The panel meters on mine are LCDs with a green backlight. I've found that the panel meters on mine are actually surprisingly well calibrated. I have found that it is generally within a tenth of a volt or so of my handheld, but force of habit has trained me to always check it manually anyway.

Actually, the reason this habit is so ingrained in me (although it is a good habit for anyone) was that the first real bench supply I learned on was, if memory serves, a crusty old Power Designs TW-5005 dual supply. The left panel read about 10% high, and the right read almost 10% low. IIRC, the feedback for the voltage regulation in that supply worked in such a way that if the wipers in the scratchy old pots for the voltage adjustments skipped and went open circuit, the supply would spike all the way to 50V and usually blow up whatever you were working on. :eek: Hehe, that's a subtle but important failure mode to keep in mind for anyone designing their own bench supply!
 

JLNY

Active Member
Okay, so I can confirm that my TP-3003D does have some overshoot on turn on. I tried measuring for any transients during the range switches, but I didn't find anything obvious.

Here is the TP-3003D at turn on, set to 5V, and no load connected:
IMG_0167.jpg

Here is the range transition at around 8V or so (not a very accurate test, basically I just started the pot at about 7V and flicked it up as fast as I could turn it:p):
IMG_0171.jpg

I'm not sure how I could do this test accurately without doing modifications to the supply. You could probably go into the case and splice a control signal in place of the pot to rapidly change the voltage setting. Either way, I couldn't see any sudden jump up or down in the output at the transition. I'm guessing that the caps on the unregulated side of the secondary are valued large enough that they can absorb the transition, but maybe I'll have to re-run the test when the unit is under a load. (EDIT: tried it under an ~2A load, a 4-Ohm resistor. no change)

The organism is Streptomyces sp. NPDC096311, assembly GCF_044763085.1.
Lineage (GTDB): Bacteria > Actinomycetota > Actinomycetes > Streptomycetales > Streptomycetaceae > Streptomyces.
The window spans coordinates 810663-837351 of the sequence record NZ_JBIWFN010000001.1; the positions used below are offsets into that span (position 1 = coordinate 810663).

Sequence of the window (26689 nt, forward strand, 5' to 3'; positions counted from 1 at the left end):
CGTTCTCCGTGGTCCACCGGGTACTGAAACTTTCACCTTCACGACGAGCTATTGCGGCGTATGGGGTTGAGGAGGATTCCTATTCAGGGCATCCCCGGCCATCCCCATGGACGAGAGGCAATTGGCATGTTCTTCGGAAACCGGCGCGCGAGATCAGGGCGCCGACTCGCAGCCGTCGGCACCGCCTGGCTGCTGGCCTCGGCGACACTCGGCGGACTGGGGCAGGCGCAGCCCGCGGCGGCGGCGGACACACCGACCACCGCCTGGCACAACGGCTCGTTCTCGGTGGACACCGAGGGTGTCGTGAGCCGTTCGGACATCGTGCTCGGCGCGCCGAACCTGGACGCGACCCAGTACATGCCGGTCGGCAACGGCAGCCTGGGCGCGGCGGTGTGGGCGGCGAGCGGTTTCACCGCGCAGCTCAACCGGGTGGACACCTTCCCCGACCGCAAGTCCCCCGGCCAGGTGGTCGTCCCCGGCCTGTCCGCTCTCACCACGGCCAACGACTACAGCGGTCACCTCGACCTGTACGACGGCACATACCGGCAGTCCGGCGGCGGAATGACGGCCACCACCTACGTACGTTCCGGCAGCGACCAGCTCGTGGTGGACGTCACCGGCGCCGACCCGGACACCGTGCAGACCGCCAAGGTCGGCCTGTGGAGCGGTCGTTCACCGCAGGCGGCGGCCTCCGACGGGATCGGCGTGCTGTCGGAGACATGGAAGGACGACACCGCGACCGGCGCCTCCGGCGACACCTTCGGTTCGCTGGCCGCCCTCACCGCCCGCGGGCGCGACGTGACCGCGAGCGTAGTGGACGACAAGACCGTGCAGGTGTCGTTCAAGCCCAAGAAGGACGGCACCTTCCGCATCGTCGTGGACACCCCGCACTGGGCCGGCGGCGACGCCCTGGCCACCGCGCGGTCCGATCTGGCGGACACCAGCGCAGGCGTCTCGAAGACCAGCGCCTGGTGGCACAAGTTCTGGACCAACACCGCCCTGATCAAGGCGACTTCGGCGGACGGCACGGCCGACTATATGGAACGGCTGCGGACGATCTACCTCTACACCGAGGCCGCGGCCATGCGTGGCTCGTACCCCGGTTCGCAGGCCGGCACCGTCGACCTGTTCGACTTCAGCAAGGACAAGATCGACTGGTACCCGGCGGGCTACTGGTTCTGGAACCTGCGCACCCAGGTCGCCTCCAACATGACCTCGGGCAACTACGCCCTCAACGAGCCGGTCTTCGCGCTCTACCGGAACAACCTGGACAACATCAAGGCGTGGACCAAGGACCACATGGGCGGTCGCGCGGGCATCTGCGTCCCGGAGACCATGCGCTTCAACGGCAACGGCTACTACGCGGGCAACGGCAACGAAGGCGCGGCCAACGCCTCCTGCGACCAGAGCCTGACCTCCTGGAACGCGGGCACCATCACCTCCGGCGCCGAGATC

And for a bit of comparison for the first plot, here is my HP 6274B for the same startup test with it set to 5V, and no load connected. I have no idea what that sudden drop before it climbs up is, but I tried turning it on multiple times and it seemed to happen pretty consistently. Hmm. o_O On a side note, I think the trigger level on my scope may need to be recalibrated.
IMG_0177.jpg
 
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gica69

New Member
While I agree with Nigel, if you wanted to get a bench power supply for short testing and possibly for general use too, I would recommend one of the 0V to 30V, 0A to 10A linear power supplies linked below. They are a reasonable price- I have three.

I have seen quite a bit of short testing over the years using high constant current power supplies and infra red cameras. At one time we received a large batch of multi-layer printed circuit boards that had shorts.